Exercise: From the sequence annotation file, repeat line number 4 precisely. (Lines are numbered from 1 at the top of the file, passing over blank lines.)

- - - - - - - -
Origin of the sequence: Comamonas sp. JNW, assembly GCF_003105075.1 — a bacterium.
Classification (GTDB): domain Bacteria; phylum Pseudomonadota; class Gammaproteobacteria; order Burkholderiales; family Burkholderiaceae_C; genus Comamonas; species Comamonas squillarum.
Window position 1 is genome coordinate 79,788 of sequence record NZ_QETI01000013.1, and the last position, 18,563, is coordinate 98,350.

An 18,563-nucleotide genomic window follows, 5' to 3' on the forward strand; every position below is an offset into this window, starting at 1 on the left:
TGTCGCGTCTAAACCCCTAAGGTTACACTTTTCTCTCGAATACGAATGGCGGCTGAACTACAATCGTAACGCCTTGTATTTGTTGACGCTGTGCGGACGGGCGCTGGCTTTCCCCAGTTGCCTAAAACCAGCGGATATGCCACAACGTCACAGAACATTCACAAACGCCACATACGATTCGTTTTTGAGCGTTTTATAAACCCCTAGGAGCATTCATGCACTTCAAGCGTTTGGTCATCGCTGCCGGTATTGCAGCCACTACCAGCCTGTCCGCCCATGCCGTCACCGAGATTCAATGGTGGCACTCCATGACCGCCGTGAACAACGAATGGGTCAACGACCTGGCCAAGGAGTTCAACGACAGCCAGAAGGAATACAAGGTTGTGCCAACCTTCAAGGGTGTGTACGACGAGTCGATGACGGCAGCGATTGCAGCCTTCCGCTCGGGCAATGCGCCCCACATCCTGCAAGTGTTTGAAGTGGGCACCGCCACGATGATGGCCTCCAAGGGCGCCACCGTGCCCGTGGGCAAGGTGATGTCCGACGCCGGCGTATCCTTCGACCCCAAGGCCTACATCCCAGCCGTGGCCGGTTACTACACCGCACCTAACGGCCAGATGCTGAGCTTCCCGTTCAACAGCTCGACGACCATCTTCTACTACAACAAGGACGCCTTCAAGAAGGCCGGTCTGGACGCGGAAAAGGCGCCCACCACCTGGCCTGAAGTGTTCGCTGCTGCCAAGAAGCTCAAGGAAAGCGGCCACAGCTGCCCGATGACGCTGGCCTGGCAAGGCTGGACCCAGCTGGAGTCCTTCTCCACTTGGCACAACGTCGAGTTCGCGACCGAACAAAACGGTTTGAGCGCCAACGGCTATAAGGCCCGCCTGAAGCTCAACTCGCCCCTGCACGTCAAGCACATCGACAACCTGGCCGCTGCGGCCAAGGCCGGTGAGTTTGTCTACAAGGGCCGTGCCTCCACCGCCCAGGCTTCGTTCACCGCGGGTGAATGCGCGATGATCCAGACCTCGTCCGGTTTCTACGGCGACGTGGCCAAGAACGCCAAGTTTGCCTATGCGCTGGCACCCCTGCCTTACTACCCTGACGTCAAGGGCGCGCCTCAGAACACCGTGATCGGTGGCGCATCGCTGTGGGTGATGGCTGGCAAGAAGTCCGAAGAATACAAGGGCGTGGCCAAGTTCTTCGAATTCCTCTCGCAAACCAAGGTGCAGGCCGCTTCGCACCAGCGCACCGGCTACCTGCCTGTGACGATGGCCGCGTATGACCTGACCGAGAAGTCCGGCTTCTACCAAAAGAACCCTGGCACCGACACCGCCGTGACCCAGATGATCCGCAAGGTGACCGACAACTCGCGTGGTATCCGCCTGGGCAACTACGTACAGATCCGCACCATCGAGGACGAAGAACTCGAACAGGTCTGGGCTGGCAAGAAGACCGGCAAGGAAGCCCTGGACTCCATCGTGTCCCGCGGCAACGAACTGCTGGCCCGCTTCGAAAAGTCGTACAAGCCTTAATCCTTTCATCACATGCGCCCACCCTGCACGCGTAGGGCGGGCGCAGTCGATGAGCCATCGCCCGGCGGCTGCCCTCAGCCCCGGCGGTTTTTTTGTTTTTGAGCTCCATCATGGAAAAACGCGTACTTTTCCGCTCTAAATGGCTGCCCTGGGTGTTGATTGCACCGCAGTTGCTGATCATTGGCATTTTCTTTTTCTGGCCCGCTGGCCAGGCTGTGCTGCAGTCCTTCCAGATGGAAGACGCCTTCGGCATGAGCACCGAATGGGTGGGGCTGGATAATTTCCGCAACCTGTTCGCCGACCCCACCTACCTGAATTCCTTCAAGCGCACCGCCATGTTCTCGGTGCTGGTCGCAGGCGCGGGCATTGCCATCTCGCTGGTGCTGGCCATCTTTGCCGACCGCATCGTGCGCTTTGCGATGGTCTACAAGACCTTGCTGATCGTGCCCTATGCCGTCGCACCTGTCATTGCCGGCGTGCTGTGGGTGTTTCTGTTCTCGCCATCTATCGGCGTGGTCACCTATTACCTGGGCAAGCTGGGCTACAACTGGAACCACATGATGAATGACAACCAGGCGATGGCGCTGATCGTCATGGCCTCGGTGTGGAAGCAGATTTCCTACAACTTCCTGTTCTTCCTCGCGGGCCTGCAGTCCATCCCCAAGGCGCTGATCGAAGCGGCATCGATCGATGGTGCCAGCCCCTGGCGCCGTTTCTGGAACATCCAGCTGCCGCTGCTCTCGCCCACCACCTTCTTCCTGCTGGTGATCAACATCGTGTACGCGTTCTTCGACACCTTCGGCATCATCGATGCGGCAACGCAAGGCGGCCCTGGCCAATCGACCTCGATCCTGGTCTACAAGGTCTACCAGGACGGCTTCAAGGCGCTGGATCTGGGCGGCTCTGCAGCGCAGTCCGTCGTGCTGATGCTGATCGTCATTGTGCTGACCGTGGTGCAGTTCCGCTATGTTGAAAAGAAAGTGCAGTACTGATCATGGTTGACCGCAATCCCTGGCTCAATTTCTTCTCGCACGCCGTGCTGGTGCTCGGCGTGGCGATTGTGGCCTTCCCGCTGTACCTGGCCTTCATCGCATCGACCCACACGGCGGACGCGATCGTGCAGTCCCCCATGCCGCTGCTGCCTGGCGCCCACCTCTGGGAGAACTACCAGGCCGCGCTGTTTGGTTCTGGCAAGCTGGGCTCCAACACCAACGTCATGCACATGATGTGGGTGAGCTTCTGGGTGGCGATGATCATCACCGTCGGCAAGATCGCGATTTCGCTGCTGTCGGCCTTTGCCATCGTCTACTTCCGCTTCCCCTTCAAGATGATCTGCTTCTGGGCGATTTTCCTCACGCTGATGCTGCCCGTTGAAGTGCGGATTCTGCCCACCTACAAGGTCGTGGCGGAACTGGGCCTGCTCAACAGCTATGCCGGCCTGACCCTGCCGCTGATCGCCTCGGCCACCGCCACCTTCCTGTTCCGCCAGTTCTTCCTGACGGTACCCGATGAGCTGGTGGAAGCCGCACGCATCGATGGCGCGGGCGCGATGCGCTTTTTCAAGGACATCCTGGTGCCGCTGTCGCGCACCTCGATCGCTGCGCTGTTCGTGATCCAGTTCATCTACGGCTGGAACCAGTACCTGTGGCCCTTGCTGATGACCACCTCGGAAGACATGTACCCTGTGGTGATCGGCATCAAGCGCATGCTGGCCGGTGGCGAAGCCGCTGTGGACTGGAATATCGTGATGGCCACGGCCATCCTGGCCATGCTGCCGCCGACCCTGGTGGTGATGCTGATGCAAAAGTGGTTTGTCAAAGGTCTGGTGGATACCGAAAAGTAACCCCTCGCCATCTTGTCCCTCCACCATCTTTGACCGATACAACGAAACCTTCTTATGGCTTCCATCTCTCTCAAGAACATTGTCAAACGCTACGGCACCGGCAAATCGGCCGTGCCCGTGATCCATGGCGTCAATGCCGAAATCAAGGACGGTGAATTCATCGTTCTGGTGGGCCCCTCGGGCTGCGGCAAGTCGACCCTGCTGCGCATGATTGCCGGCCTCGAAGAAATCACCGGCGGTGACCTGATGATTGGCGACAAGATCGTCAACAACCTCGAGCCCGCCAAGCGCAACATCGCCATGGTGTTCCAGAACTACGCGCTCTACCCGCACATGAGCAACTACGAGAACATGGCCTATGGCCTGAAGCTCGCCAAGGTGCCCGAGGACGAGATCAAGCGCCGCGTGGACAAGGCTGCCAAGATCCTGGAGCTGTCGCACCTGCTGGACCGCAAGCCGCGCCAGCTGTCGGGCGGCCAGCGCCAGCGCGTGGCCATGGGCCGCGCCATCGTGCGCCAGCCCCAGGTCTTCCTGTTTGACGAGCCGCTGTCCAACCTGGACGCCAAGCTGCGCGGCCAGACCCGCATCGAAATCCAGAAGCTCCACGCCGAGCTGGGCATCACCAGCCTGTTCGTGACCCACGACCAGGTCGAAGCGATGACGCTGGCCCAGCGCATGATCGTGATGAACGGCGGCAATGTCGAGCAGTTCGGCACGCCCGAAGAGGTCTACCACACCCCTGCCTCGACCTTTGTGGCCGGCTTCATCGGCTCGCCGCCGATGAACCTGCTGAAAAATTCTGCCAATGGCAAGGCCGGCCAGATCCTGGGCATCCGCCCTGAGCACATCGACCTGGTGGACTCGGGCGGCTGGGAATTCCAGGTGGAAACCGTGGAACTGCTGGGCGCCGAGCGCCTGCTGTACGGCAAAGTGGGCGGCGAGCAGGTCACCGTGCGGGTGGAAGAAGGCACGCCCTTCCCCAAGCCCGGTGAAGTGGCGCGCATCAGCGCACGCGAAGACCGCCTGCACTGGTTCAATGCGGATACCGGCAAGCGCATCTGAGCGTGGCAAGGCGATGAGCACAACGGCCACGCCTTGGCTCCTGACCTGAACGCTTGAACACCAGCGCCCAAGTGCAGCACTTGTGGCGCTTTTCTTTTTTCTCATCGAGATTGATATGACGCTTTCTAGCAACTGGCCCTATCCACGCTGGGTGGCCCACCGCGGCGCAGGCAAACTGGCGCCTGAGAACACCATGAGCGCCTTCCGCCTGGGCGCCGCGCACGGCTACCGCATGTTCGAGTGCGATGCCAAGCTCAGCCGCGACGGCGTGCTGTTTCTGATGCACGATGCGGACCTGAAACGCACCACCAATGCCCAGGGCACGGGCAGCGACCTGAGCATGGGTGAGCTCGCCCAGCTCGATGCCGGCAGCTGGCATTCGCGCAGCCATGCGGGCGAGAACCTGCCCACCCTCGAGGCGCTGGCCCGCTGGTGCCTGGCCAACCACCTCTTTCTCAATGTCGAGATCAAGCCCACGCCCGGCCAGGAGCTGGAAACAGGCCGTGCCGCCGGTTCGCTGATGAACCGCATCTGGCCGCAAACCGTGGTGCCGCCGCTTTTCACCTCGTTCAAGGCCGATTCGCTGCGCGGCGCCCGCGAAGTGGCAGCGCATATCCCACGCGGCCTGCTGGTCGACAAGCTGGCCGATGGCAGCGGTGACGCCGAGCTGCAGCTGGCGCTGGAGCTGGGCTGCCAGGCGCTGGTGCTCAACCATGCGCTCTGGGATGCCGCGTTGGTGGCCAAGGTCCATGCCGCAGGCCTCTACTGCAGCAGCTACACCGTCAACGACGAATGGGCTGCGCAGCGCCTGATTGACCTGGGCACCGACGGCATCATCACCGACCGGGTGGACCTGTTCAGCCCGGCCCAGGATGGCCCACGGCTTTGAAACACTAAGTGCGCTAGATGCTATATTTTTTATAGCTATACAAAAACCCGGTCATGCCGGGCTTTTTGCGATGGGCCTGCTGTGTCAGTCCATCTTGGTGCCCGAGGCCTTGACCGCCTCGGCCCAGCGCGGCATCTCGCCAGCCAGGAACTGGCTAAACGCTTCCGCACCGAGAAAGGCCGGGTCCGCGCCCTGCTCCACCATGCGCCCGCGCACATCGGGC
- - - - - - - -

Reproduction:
An 18,563-nucleotide genomic window follows, 5' to 3' on the forward strand; every position below is an offset into this window, starting at 1 on the left: